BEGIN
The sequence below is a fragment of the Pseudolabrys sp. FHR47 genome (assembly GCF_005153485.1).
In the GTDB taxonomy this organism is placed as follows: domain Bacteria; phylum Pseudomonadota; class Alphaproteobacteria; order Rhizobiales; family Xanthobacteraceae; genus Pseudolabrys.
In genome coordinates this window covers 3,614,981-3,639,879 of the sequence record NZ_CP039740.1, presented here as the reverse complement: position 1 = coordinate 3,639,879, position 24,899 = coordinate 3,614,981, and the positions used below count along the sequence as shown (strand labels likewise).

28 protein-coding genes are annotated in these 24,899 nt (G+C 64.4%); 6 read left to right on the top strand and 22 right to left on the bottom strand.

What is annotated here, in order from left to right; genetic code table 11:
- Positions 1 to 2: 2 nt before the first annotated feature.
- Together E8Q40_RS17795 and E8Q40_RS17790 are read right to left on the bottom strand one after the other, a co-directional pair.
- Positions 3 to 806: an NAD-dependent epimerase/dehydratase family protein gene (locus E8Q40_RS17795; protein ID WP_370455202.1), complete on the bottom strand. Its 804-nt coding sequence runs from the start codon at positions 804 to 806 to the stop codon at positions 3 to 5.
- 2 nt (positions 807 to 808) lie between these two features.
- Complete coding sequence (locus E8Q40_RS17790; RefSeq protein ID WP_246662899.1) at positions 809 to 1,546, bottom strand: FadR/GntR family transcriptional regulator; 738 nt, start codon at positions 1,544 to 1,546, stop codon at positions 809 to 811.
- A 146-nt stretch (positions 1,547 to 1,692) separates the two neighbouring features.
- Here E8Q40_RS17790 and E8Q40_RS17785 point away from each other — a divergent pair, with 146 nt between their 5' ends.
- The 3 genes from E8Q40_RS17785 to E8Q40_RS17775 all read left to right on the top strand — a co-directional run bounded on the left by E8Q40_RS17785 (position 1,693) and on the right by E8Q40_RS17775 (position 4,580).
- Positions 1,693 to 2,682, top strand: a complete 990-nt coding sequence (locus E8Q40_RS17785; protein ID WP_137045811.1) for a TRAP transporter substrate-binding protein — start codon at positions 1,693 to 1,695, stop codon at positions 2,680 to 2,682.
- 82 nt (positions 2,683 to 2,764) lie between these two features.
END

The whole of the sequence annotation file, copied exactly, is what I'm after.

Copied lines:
The sequence below is a fragment of the Pseudolabrys sp. FHR47 genome (assembly GCF_005153485.1).
In the GTDB taxonomy this organism is placed as follows: domain Bacteria; phylum Pseudomonadota; class Alphaproteobacteria; order Rhizobiales; family Xanthobacteraceae; genus Pseudolabrys.
In genome coordinates this window covers 3,614,981-3,639,879 of the sequence record NZ_CP039740.1, presented here as the reverse complement: position 1 = coordinate 3,639,879, position 24,899 = coordinate 3,614,981, and the positions used below count along the sequence as shown (strand labels likewise).

28 protein-coding genes are annotated in these 24,899 nt (G+C 64.4%); 6 read left to right on the top strand and 22 right to left on the bottom strand.

What is annotated here, in order from left to right; genetic code table 11:
- Positions 1 to 2: 2 nt before the first annotated feature.
- Together E8Q40_RS17795 and E8Q40_RS17790 are read right to left on the bottom strand one after the other, a co-directional pair.
- Positions 3 to 806: an NAD-dependent epimerase/dehydratase family protein gene (locus E8Q40_RS17795; protein ID WP_370455202.1), complete on the bottom strand. Its 804-nt coding sequence runs from the start codon at positions 804 to 806 to the stop codon at positions 3 to 5.
- 2 nt (positions 807 to 808) lie between these two features.
- Complete coding sequence (locus E8Q40_RS17790; RefSeq protein ID WP_246662899.1) at positions 809 to 1,546, bottom strand: FadR/GntR family transcriptional regulator; 738 nt, start codon at positions 1,544 to 1,546, stop codon at positions 809 to 811.
- A 146-nt stretch (positions 1,547 to 1,692) separates the two neighbouring features.
- Here E8Q40_RS17790 and E8Q40_RS17785 point away from each other — a divergent pair, with 146 nt between their 5' ends.
- The 3 genes from E8Q40_RS17785 to E8Q40_RS17775 all read left to right on the top strand — a co-directional run bounded on the left by E8Q40_RS17785 (position 1,693) and on the right by E8Q40_RS17775 (position 4,580).
- Positions 1,693 to 2,682, top strand: a complete 990-nt coding sequence (locus E8Q40_RS17785; protein ID WP_137045811.1) for a TRAP transporter substrate-binding protein — start codon at positions 1,693 to 1,695, stop codon at positions 2,680 to 2,682.
- 82 nt (positions 2,683 to 2,764) lie between these two features.